Research data is the recorded factual material commonly accepted in the scientific community as necessary to validate research findings. Research Data Management is the organization, management, publication and preservation of research products.
The ASU Library provides support for data management planning and sharing, open access and open data publishing, copyright and rights management which foster reproducible and responsible research as part of ASU's Research Data Management support structure.
This guide provides several resources (links located in the left-hand menu) including:
Current information regarding Federal Policies
How to get ASU Library Researcher Support
Directory of ASU Services for Data Services
Information on data sharing requirements for National Institutes of Health, National Science Foundation, and National Endowment for the Humanities.
Guidance on best practices for managing, sharing, and citing research data.
Directory of discipline-specific repositories for research data
The links located on the the left navigation panel, also provide more information to help:
Use our tutorials to learn skills related to data sharing and management
With data as with pizza, it’s considered good manners to share. Whereas pizza sharing is a private affair, data sharing is how good citizens of science give collaborators and strangers access to results generated mainly or entirely with public funds.
We connect researchers with experts and resources from the ASU Library to assist you with all of your research and publishing needs. Researcher Support offers guidance across the research lifecycle, everything from planning to data storage, in an effort to maximize the quality, productivity and accessibility of ASU research.
Our team provides support for data management planning, open access and open data publishing, copyright and rights management and more. We have experts and resources in assessing your information need, identifying partnerships, evaluating publications and author agreements, fulfill grant requirements, provide access to primary resources, and preserving and archiving your work.
Contact us for help with your project and publishing your research data
RDM @ ASU provides research data management services and technology solutions for Arizona State University research projects. They assist with the preparation of data management plans, undertake technology needs assessments for your project, provide subsidized computing resources and data storage, and assist with data publication.
The RDM office, an ASU Library partner, provides a full suite of support that includes technology advice for proposals, LabArchives research and lab notebook onboarding, access to Arizona health research data, and general research data sharing and management advice.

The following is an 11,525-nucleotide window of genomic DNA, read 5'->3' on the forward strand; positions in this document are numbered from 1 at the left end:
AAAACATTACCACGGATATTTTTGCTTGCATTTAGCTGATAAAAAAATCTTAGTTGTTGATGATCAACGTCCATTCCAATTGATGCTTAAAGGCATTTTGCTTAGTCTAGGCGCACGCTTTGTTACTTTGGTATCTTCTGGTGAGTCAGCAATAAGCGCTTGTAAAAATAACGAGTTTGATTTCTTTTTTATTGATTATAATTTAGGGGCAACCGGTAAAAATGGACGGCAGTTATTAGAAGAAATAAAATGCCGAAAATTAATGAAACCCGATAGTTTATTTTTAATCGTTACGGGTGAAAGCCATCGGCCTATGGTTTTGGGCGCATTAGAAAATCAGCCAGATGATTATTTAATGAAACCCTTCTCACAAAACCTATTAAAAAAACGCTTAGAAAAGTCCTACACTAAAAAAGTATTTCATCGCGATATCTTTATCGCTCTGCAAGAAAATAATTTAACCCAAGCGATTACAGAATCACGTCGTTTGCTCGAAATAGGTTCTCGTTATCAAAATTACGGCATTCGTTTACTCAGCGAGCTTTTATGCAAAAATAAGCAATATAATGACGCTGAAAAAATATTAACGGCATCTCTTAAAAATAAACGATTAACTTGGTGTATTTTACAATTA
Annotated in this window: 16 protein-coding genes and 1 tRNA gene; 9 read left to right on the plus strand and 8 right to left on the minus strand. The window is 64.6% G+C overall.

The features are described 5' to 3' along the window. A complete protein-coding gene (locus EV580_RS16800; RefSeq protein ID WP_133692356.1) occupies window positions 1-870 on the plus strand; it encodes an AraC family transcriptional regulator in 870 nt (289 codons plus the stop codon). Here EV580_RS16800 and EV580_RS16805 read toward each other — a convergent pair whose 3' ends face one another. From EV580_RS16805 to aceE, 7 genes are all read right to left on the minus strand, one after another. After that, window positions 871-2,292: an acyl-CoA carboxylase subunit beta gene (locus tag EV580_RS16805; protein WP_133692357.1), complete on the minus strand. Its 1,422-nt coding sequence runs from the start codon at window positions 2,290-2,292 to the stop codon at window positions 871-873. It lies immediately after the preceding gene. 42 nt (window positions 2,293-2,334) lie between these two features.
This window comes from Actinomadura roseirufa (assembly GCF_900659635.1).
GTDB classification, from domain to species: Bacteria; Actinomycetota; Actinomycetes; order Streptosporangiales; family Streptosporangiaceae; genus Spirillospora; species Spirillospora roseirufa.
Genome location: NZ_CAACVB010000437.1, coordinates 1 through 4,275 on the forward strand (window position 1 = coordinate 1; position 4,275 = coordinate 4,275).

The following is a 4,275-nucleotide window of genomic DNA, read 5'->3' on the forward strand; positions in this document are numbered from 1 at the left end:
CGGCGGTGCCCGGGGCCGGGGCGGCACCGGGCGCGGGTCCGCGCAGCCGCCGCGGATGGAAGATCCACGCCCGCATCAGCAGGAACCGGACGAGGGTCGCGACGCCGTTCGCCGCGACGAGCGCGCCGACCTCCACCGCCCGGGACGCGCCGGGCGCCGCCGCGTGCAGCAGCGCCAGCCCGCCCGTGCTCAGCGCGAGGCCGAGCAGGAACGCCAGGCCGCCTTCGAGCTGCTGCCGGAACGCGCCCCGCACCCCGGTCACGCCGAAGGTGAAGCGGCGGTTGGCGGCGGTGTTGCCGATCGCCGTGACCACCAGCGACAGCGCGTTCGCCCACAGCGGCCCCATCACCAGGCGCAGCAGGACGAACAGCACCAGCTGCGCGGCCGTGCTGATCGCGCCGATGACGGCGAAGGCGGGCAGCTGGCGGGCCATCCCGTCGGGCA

SPARC (Scholarly Publishing and Academic Resources Coalition). This is a community resource that allows for tracking, understanding, and comparison of current U.S. federal funder research data sharing policies
A comprehensive guide to everything scientists need to know about data management, this book is essential for researchers who need to learn how to organize, document and take care of their own data. Researchers in all disciplines are faced with the challenge of managing the growing amounts of digital data that are the foundation of their research.
Written by experts at the UK Data Archive, with over thirty years of experience in working with and teaching people to work with data, this book is the globally-reaching guide for any postgraduate student or researcher looking to build their data management skills.
On November 18 and 19, 2019, the National Academies of Sciences, Engineering, and Medicine hosted a public workshop in Washington, DC, titled Sharing Clinical Trial Data: Challenges and a Way Forward. The workshop followed the release of the 2015 Institute of Medicine (IOM) consensus study report Sharing Clinical Trial Data: Maximizing Benefits, Minimizing Risk, and was designed to examine the current state of clinical trial data sharing and reuse and to consider ways in which policy, technology, incentives, and governance could be leveraged to further encourage and enhance data sharing. This publication summarizes the presentations and discussions from the workshop.
How to create an Internet of Trusted Data in which insights from data can be extracted without collecting, holding, or revealing the underlying data. Trusted Data describes a data architecture that places humans and their societal values at the center of the discussion. By involving people from all parts of the ecosystem of information, this new approach allows us to realize the benefits of data-driven algorithmic decision making while minimizing the risks and unintended consequences.
This article provides ten critical recommendations for creating a data management and Sharing Plan (DMSP) that is both maximally compliant and effective for the January 2023 National Institutes of Health (NIH) Policy for Data Management and Sharing.
The ASU Library acknowledges the twenty-three Native Nations that have inhabited this land for centuries. Arizona State University's four campuses are located in the Salt River Valley on ancestral territories of Indigenous peoples, including the Akimel O’odham (Pima) and Pee Posh (Maricopa) Indian Communities, whose care and keeping of these lands allows us to be here today. ASU Library acknowledges the sovereignty of these nations and seeks to foster an environment of success and possibility for Native American students and patrons. We are advocates for the incorporation of Indigenous knowledge systems and research methodologies within contemporary library practice. ASU Library welcomes members of the Akimel O’odham and Pee Posh, and all Native nations to the Library.